The idea of creating a
separate Eurozone budget is gaining momentum, after the latest European Council
mentioned the creation of an “appropriate fiscal capacity” for the Eurozone as
something to be “further explored”. In this context, it seems particularly
important to discuss the features of an eventual eurozone budget.
In particular, there
are several open questions that need to be answered concerning the role, format
and characteristics of an EMU budget:
What type of functions would this budget perform?
How big would it be, and how is going to be financed?
Who would participate into it? Would it be strictly reserved to Eurozone
countries, or open to other non-EMU countries willing to join the Eurozone in
the long term (following the model of the TSCG)?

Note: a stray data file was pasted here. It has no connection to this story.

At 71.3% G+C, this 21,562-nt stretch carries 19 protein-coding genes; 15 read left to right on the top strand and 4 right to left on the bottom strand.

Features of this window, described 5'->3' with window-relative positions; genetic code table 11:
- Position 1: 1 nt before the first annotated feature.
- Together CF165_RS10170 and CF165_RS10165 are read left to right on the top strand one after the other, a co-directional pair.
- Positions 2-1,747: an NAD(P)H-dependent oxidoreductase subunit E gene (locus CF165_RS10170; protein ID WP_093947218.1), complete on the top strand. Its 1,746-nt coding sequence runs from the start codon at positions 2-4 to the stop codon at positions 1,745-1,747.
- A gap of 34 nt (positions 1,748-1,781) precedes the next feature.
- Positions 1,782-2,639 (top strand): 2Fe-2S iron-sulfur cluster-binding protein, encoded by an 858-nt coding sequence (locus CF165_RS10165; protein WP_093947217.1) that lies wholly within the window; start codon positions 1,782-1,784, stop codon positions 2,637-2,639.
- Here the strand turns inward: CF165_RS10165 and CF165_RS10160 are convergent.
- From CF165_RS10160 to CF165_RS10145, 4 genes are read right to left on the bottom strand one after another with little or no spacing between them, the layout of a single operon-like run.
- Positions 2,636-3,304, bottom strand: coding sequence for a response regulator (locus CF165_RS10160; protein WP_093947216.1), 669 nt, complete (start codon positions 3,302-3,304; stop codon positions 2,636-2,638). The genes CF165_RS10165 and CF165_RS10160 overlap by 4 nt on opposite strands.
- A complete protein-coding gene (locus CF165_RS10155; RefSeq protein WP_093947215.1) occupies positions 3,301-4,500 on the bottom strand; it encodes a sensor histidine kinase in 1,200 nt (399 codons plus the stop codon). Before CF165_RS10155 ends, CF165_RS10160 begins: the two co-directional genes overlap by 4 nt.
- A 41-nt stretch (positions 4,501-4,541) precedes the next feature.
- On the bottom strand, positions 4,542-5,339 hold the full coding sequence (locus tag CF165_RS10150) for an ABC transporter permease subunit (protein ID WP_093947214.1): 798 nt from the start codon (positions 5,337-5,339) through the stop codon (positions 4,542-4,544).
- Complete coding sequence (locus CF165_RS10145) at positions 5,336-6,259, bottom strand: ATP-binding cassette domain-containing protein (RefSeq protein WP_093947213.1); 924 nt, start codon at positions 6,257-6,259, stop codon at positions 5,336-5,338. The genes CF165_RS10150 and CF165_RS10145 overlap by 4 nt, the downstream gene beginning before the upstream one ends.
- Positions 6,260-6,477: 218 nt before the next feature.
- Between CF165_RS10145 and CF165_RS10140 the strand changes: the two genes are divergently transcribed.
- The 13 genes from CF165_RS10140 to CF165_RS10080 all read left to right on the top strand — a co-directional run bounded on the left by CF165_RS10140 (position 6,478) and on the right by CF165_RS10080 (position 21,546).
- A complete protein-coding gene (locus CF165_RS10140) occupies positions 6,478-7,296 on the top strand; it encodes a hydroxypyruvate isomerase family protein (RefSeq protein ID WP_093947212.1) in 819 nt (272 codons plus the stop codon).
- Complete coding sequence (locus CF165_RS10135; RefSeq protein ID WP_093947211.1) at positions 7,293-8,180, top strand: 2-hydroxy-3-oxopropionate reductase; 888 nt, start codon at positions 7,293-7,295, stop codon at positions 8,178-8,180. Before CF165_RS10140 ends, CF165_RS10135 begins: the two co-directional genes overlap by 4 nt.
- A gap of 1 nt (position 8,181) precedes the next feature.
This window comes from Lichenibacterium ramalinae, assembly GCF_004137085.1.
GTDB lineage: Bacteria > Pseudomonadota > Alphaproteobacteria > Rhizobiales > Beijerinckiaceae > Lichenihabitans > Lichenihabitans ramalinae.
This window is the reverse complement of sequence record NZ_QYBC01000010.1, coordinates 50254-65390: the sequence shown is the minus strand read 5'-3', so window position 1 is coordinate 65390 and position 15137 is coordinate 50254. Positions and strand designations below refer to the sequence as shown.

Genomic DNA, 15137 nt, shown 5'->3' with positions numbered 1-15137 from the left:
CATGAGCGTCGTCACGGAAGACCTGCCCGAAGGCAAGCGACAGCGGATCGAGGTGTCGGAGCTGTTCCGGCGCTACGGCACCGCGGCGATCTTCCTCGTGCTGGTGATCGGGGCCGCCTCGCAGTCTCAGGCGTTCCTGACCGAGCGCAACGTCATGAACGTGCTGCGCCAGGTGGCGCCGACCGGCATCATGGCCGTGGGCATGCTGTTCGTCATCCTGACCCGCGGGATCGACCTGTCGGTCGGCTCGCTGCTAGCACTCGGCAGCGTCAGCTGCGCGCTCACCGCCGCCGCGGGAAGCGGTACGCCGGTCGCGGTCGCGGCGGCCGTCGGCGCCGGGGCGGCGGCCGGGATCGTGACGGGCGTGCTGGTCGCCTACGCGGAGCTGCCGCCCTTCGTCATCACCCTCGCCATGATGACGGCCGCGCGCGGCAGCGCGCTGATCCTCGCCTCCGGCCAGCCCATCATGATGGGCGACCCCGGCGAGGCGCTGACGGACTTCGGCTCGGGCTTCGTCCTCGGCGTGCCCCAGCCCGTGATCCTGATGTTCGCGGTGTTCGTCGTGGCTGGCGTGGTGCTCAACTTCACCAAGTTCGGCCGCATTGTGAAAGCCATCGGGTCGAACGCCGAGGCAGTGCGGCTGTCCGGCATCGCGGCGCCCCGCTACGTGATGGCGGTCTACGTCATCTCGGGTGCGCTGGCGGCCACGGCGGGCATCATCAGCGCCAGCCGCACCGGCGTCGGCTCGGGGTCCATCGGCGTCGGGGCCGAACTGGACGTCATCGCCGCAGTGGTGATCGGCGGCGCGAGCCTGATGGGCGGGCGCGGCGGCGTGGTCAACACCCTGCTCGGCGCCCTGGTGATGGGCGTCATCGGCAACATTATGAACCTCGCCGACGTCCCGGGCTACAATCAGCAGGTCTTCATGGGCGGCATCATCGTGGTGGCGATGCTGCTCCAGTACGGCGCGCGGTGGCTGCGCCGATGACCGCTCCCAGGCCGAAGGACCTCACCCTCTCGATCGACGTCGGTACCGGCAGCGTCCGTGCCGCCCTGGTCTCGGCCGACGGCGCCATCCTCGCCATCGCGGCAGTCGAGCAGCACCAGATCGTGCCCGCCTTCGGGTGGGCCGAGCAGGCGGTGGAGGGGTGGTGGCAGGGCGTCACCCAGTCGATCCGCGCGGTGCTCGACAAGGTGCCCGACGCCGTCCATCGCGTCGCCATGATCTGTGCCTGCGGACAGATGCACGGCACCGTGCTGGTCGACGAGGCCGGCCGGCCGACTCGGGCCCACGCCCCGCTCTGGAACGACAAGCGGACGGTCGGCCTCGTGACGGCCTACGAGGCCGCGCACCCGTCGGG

Would it entail a borrowing capacity?
Last but not least, who would be in charge of exercising the democratic
control of this budget?
This tribune by
Eulalia Rubio, based on her intervention at the workshop “The EU budget: a driving force for changing Europe?” organised by Notre Europe – Jacques Delors Institute in Rome on 30 October 2012, in partnership with the Istituto Affari Internazionali, the Centro Studi sul Federalismo and the Institut für europäische Politik. It provides some thoughts on how to answer these questions. The key
argument of the article is as follows: depending on how you answer the first
question (functions), you would give different answers to the rest of the
questions. In other words, different functions probably require totally
distinct types of EMU budgetary instruments.